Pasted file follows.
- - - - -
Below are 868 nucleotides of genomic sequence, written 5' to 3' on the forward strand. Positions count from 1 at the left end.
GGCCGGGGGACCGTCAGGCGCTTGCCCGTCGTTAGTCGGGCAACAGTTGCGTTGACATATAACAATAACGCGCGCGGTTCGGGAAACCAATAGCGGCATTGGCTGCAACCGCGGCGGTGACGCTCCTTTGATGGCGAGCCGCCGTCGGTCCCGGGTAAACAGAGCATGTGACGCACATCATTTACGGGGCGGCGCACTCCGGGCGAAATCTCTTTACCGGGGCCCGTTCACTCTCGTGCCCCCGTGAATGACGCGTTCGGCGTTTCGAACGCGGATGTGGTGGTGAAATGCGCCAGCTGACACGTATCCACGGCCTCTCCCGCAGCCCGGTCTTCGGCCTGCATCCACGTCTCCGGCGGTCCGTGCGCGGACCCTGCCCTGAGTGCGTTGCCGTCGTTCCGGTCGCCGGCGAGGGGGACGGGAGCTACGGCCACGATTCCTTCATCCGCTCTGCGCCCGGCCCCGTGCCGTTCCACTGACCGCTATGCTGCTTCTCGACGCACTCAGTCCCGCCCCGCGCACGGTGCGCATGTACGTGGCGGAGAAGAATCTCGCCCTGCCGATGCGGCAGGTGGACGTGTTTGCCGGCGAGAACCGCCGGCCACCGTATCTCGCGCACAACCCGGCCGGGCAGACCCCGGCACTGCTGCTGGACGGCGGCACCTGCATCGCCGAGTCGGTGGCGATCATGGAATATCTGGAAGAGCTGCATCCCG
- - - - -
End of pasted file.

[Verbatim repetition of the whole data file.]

Below are 868 nucleotides of genomic sequence, written 5' to 3' on the forward strand. Positions count from 1 at the left end.
GGCCGGGGGACCGTCAGGCGCTTGCCCGTCGTTAGTCGGGCAACAGTTGCGTTGACATATAACAATAACGCGCGCGGTTCGGGAAACCAATAGCGGCATTGGCTGCAACCGCGGCGGTGACGCTCCTTTGATGGCGAGCCGCCGTCGGTCCCGGGTAAACAGAGCATGTGACGCACATCATTTACGGGGCGGCGCACTCCGGGCGAAATCTCTTTACCGGGGCCCGTTCACTCTCGTGCCCCCGTGAATGACGCGTTCGGCGTTTCGAACGCGGATGTGGTGGTGAAATGCGCCAGCTGACACGTATCCACGGCCTCTCCCGCAGCCCGGTCTTCGGCCTGCATCCACGTCTCCGGCGGTCCGTGCGCGGACCCTGCCCTGAGTGCGTTGCCGTCGTTCCGGTCGCCGGCGAGGGGGACGGGAGCTACGGCCACGATTCCTTCATCCGCTCTGCGCCCGGCCCCGTGCCGTTCCACTGACCGCTATGCTGCTTCTCGACGCACTCAGTCCCGCCCCGCGCACGGTGCGCATGTACGTGGCGGAGAAGAATCTCGCCCTGCCGATGCGGCAGGTGGACGTGTTTGCCGGCGAGAACCGCCGGCCACCGTATCTCGCGCACAACCCGGCCGGGCAGACCCCGGCACTGCTGCTGGACGGCGGCACCTGCATCGCCGAGTCGGTGGCGATCATGGAATATCTGGAAGAGCTGCATCCCG